Peer Reviewed


The Sign of Leser-Trélat in Advanced Extrapulmonary Small Cell Carcinoma

Qian Wang, MD; Adriana Olariu, MD; Olumuyiwa Idowu, MD; and Allan Tachauer, MD
Weiss Memorial Hospital, Chicago, Illinois

Miao Hua
Rosalind Franklin University, North Chicago, Illinois

Qian Wang, MD; Adriana Olariu, MD; Olumuyiwa Idowu, MD; and Allan Tachauer, MD
Weiss Memorial Hospital, Chicago, Illinois

Miao Hua
Rosalind Franklin University, North Chicago, Illinois

Wang Q, Olariu A, Idowu O, Tachauer A, Hua M. The sign of Leser-Trélat in advanced extrapulmonary small cell carcinoma. Consultant. 2016;56(10):952-954.


A 70-year-old man presented to the emergency department with a history of right-sided chest pain of several weeks’ duration. He described the pain as sharp right upper quadrant (RUQ) abdominal pain that was provoked by food ingestion and lasted for about an hour after eating. The patient revealed that he had started experiencing dysphagia and had an unexplained weight loss of at least 23 kg over the past year or so.

Physical examination. A careful physical examination revealed numerous plaques on the patient’s back with a hyperpigmented, pearly, “stuck-on” appearance in a “raindrop” distribution (Figure 1). The patient disclosed that these “skin tags” had spontaneously appeared on his back about 2 years ago. Given the location of the lesions, he was unsure of the exact time of their onset and had only noticed them after visiting an outpatient dermatology clinic for treatment of a sebaceoma on his nose. Records from these dermatology clinic visits showed that he had undergone cryotherapy resection of multiple inflamed seborrheic keratoses on his back. At the time, the patient had been reassured that the lesions on his back were benign. According to the man’s recollection, hundreds of these lesions then reappeared after the initial removal.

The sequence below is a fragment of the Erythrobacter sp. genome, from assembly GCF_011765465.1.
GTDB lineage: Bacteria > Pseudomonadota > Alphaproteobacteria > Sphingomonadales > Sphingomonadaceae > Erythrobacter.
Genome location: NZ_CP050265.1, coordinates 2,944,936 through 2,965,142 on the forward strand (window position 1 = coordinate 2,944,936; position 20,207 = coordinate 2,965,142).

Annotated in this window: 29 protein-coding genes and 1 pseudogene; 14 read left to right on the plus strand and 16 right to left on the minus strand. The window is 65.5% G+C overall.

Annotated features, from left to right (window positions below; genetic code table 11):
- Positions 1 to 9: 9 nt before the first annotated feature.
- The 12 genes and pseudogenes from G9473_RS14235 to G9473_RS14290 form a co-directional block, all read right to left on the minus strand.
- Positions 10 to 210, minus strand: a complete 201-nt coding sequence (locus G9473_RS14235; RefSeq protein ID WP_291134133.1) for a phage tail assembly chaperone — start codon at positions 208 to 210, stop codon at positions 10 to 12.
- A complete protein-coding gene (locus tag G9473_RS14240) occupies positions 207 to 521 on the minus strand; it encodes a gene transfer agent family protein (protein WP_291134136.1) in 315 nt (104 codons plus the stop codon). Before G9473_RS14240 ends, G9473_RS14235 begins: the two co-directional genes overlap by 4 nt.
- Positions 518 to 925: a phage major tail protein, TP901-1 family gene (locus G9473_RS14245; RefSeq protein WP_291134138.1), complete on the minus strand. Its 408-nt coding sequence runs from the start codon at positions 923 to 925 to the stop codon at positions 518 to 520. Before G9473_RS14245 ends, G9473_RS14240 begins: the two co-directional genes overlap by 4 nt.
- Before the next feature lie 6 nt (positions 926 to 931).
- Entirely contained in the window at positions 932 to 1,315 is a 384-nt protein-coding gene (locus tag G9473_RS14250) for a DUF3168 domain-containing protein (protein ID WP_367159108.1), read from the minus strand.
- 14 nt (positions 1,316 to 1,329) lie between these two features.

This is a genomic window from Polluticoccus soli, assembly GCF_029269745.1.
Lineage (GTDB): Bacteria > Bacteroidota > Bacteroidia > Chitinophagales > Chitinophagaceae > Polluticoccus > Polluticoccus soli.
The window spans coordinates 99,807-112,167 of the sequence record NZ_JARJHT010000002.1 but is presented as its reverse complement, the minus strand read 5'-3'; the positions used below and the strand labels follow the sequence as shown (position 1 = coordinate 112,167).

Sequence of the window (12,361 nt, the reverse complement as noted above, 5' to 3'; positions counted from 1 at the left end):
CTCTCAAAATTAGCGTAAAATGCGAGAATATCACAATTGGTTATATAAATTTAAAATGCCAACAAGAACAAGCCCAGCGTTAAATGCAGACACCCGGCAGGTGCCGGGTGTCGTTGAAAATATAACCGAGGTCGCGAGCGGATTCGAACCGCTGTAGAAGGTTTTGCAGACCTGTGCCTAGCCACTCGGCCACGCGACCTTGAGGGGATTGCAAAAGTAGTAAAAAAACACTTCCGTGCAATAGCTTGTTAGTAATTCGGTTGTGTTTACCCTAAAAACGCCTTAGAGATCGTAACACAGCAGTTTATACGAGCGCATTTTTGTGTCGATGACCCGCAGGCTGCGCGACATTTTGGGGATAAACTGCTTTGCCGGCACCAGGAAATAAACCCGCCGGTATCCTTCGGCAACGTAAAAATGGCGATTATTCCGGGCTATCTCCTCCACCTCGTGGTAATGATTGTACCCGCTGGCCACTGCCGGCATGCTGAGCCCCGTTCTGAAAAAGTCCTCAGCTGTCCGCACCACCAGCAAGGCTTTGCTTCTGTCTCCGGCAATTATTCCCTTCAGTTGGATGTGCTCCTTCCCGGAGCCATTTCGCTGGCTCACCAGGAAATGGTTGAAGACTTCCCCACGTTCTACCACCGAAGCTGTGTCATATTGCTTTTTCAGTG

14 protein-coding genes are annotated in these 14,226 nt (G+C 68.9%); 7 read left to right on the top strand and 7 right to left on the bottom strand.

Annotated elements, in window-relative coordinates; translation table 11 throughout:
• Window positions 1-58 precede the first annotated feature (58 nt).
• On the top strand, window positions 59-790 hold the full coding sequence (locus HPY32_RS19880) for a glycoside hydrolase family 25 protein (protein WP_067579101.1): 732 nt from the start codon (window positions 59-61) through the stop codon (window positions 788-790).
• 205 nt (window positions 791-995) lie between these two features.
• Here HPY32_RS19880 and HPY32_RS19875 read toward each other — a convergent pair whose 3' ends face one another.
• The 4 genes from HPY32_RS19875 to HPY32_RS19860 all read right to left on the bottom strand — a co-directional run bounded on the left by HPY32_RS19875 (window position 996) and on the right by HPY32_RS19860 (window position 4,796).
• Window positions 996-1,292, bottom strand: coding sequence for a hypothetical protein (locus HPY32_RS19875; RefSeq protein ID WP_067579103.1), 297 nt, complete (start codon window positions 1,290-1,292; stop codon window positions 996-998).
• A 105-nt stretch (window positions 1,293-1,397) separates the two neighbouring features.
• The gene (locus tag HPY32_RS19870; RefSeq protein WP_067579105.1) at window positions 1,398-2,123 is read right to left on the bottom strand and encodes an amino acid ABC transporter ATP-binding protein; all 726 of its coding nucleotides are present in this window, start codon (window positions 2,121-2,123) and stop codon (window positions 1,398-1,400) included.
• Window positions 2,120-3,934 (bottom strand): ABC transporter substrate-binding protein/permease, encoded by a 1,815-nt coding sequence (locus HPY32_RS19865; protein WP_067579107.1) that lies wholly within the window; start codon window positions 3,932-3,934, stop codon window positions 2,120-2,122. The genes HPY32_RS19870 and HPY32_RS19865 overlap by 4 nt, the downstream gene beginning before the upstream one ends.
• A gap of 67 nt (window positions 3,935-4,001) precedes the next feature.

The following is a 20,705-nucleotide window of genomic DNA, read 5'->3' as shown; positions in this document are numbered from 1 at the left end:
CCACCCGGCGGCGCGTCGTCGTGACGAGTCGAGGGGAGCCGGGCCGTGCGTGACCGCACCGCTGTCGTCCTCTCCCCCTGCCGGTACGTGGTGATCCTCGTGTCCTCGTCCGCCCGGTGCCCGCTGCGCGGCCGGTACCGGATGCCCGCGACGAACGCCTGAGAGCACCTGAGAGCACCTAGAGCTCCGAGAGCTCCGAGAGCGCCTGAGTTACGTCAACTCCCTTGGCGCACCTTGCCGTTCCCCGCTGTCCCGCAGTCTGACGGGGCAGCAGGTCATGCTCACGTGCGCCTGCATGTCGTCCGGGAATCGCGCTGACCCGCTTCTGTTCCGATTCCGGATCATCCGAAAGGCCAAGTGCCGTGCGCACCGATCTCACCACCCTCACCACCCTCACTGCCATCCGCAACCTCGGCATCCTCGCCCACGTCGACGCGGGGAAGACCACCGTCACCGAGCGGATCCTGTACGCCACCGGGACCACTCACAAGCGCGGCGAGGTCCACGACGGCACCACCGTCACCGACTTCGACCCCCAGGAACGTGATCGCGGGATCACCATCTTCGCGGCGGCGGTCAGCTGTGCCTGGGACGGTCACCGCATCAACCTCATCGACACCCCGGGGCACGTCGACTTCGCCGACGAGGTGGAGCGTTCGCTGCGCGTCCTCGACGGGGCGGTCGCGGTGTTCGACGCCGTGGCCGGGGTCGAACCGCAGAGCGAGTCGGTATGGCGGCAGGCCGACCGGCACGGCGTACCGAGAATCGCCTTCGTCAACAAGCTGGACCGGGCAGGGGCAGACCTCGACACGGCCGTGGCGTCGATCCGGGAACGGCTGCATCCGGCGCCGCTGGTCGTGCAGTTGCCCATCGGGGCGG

Laboratory testing. Computed tomography scanning of the chest, abdomen, and pelvis showed an 8.8 × 7.3-cm mass filling the gastrohepatic space (Figure 2). Multiple hypodensities in the liver were consistent with hepatic metastasis. No disease processes were found in the chest cavity. Esophagogastroduodenoscopy confirmed a malignant-appearing mass in the gastroesophageal junction and submucosal nodules in the esophagus. Biopsies of these lesions revealed small oat cell histology that stained positive for synaptophysin (Figure 3, left) and chromogranin A (Figure 3, right), findings consistent with small cell carcinoma arising at the squamocolumnar junction of the upper gastrointestinal tract.

Diagnosis. Based on the histopathologic and radiologic findings, the diagnosis of stage IV extrapulmonary small cell carcinoma was made.

Discussion. The sign of Leser-Trélat is a well-described paraneoplastic syndrome characterized by sudden eruption of multiple inflammatory seborrheic keratosis associated with underlying malignancy. This sign is most commonly associated with visceral malignancies,1,2 but it also has been described in other neoplastic conditions such as metastatic melanoma,3 extrapulmonary small cell carcinoma, and small cell carcinoma of the lung.4,5

At the time of our patient’s presentation, several clinical signs pointed to an underlying malignant condition: the RUQ abdominal pain associated with food intake, the seborrheic keratosis found on his back, and the history of dysphagia and unexplained weight loss. Among these signs, the cutaneous lesions were the earliest to be documented. Even though the sudden eruption of multiple seborrheic keratoses presenting initially on the trunk and subsequently on the extremities and face and its association with gastrointestinal tract malignancies is well documented, the diagnosis of small cell carcinoma of the gastroesophageal junction was made more than 1 year after the first skin biopsy.

Because paraneoplastic syndromes may precede the clinical manifestations of the underlying malignancy, clinicians should be cognizant of the physical examination findings suggestive of these syndromes. Early intervention could lead to better outcomes. What makes our patient’s case unique is the association of explosive seborrheic keratosis with gastroesophageal small cell carcinoma, which to our knowledge has not been reported in the literature.

Outcome of the case. Our patient underwent chemotherapy and radiation therapy. However, his condition progressively deteriorated. 

He was admitted to hospice and died 7 months after the initial diagnosis of small cell carcinoma.


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